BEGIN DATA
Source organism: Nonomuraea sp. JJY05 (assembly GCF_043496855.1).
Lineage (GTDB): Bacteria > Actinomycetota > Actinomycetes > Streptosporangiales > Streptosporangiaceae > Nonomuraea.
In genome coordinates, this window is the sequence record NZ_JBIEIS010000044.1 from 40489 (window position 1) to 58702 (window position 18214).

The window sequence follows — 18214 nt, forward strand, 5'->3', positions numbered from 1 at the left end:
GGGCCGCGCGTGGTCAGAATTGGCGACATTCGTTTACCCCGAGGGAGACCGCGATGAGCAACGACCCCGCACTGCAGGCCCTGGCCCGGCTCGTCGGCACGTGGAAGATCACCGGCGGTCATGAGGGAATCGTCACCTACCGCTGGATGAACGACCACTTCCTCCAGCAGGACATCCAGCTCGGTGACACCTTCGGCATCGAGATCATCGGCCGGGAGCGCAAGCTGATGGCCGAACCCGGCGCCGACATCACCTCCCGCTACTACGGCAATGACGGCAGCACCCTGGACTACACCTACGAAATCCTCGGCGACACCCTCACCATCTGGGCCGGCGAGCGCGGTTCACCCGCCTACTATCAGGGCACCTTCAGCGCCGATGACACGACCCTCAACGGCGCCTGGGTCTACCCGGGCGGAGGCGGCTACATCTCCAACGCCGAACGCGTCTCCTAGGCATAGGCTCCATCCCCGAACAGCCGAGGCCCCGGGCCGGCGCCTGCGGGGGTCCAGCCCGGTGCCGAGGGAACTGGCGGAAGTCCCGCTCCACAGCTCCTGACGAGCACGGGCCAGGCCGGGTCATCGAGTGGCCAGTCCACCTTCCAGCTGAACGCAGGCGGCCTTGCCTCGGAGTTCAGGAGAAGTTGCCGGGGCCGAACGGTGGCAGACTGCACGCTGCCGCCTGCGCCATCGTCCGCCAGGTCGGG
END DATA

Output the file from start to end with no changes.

Source organism: Nonomuraea sp. JJY05 (assembly GCF_043496855.1).
Lineage (GTDB): Bacteria > Actinomycetota > Actinomycetes > Streptosporangiales > Streptosporangiaceae > Nonomuraea.
In genome coordinates, this window is the sequence record NZ_JBIEIS010000044.1 from 40489 (window position 1) to 58702 (window position 18214).

The window sequence follows — 18214 nt, forward strand, 5'->3', positions numbered from 1 at the left end:
GGGCCGCGCGTGGTCAGAATTGGCGACATTCGTTTACCCCGAGGGAGACCGCGATGAGCAACGACCCCGCACTGCAGGCCCTGGCCCGGCTCGTCGGCACGTGGAAGATCACCGGCGGTCATGAGGGAATCGTCACCTACCGCTGGATGAACGACCACTTCCTCCAGCAGGACATCCAGCTCGGTGACACCTTCGGCATCGAGATCATCGGCCGGGAGCGCAAGCTGATGGCCGAACCCGGCGCCGACATCACCTCCCGCTACTACGGCAATGACGGCAGCACCCTGGACTACACCTACGAAATCCTCGGCGACACCCTCACCATCTGGGCCGGCGAGCGCGGTTCACCCGCCTACTATCAGGGCACCTTCAGCGCCGATGACACGACCCTCAACGGCGCCTGGGTCTACCCGGGCGGAGGCGGCTACATCTCCAACGCCGAACGCGTCTCCTAGGCATAGGCTCCATCCCCGAACAGCCGAGGCCCCGGGCCGGCGCCTGCGGGGGTCCAGCCCGGTGCCGAGGGAACTGGCGGAAGTCCCGCTCCACAGCTCCTGACGAGCACGGGCCAGGCCGGGTCATCGAGTGGCCAGTCCACCTTCCAGCTGAACGCAGGCGGCCTTGCCTCGGAGTTCAGGAGAAGTTGCCGGGGCCGAACGGTGGCAGACTGCACGCTGCCGCCTGCGCCATCGTCCGCCAGGTCGGG